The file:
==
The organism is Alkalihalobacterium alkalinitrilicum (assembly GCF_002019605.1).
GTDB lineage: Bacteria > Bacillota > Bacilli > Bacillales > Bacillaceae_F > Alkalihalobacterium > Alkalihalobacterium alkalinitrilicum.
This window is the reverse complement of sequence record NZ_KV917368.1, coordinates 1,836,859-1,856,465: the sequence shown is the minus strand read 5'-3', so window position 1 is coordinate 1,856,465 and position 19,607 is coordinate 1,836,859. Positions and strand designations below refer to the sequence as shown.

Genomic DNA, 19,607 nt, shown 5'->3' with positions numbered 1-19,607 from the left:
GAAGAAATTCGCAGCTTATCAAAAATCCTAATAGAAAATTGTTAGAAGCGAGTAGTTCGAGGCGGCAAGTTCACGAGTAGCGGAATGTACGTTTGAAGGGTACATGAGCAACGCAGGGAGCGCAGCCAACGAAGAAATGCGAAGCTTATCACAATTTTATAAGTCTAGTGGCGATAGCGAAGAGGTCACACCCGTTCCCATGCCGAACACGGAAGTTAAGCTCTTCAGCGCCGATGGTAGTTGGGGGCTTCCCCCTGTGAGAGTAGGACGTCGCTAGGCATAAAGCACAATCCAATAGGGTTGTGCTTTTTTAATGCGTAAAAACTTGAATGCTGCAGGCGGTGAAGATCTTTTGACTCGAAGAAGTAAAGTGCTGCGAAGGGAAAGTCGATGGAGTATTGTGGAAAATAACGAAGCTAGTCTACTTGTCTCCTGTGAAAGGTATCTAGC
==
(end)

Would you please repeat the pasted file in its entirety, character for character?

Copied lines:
The organism is Alkalihalobacterium alkalinitrilicum (assembly GCF_002019605.1).
GTDB lineage: Bacteria > Bacillota > Bacilli > Bacillales > Bacillaceae_F > Alkalihalobacterium > Alkalihalobacterium alkalinitrilicum.
This window is the reverse complement of sequence record NZ_KV917368.1, coordinates 1,836,859-1,856,465: the sequence shown is the minus strand read 5'-3', so window position 1 is coordinate 1,856,465 and position 19,607 is coordinate 1,836,859. Positions and strand designations below refer to the sequence as shown.

Genomic DNA, 19,607 nt, shown 5'->3' with positions numbered 1-19,607 from the left:
GAAGAAATTCGCAGCTTATCAAAAATCCTAATAGAAAATTGTTAGAAGCGAGTAGTTCGAGGCGGCAAGTTCACGAGTAGCGGAATGTACGTTTGAAGGGTACATGAGCAACGCAGGGAGCGCAGCCAACGAAGAAATGCGAAGCTTATCACAATTTTATAAGTCTAGTGGCGATAGCGAAGAGGTCACACCCGTTCCCATGCCGAACACGGAAGTTAAGCTCTTCAGCGCCGATGGTAGTTGGGGGCTTCCCCCTGTGAGAGTAGGACGTCGCTAGGCATAAAGCACAATCCAATAGGGTTGTGCTTTTTTAATGCGTAAAAACTTGAATGCTGCAGGCGGTGAAGATCTTTTGACTCGAAGAAGTAAAGTGCTGCGAAGGGAAAGTCGATGGAGTATTGTGGAAAATAACGAAGCTAGTCTACTTGTCTCCTGTGAAAGGTATCTAGC